According to merchants, the deals during Amazon’s annual Prime Day sale will be stingier this year, thanks to rising shipping costs, higher advertising rates, and scarce inventory.
The two-day event arrives as the world suffers the effects of the pandemic. Supply-chain disruptions, including the Suez Canal, shut down earlier this year, and a spike in Covid cases with two of China’s busiest ports working at a slower pace -- have pushed up costs and made Amazon suppliers wary of selling too much during a profit-crushing sale. Many say they’re also holding back inventory if shipping delays persist through the busy Christmas holiday shopping season.
Amazon merchants, who account for 60% of sales on the website, are betting cash-rich consumers will overlook the more meager bargains and still swarm Prime Day. Online spending in the U.S. will hit an estimated $12.2 billion during the sale, with Amazon capturing 60%, according to EMarketer Inc. As always, competing retailers are looking to surf the Prime Day wave. Walmart Inc.’s “Deals for Days” and Target Corp.‘s “Deal Days” began Sunday.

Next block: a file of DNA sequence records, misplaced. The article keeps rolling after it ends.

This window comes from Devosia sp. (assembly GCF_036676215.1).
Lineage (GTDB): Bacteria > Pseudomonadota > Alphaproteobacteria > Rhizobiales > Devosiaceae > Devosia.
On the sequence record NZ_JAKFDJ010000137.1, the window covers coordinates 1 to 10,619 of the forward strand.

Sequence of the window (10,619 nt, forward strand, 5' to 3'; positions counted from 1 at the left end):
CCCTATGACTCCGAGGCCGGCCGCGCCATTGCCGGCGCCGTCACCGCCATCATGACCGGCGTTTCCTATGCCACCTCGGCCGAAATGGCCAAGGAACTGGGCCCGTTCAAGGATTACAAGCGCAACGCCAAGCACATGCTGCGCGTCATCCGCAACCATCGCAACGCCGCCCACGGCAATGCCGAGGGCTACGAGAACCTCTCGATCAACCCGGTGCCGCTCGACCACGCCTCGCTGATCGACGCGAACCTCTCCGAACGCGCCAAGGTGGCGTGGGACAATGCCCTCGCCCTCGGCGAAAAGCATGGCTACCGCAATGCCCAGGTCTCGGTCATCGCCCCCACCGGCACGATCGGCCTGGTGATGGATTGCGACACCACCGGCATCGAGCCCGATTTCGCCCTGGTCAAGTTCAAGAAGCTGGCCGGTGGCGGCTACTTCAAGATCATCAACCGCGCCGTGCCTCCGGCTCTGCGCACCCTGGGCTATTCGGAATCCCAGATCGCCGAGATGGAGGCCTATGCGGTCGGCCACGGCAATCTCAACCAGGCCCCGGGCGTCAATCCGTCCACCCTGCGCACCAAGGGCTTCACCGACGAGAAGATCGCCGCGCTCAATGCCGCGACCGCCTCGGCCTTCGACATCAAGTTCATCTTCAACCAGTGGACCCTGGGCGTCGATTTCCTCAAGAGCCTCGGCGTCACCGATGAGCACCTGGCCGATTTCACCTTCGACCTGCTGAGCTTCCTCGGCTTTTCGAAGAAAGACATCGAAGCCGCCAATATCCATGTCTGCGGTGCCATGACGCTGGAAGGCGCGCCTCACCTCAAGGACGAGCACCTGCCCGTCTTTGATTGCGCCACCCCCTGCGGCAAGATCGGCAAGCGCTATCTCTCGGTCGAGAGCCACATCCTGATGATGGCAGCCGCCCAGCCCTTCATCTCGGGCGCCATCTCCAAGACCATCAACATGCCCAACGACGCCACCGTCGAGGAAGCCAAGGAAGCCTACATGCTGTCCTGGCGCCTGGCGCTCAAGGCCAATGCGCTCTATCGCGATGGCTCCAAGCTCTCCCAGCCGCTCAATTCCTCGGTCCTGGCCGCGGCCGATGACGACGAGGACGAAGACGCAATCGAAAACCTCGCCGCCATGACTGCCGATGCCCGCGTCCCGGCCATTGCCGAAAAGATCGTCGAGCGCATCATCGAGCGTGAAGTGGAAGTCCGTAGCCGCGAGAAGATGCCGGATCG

“Prime Day is going to be less exciting than it has been in the past,” he said. “You don’t want to scare away demand, but you have to manage profitability.”
After delaying Prime Day in 2020, Amazon this year moved the sale forward from its typical July slot to June -- giving merchants only three weeks’ notice. Typically sellers like to place orders with factories several months in advance so the products can be shipped to the U.S. in time. The abrupt announcement means many merchants will have a more limited selection than they would with a longer lead time.
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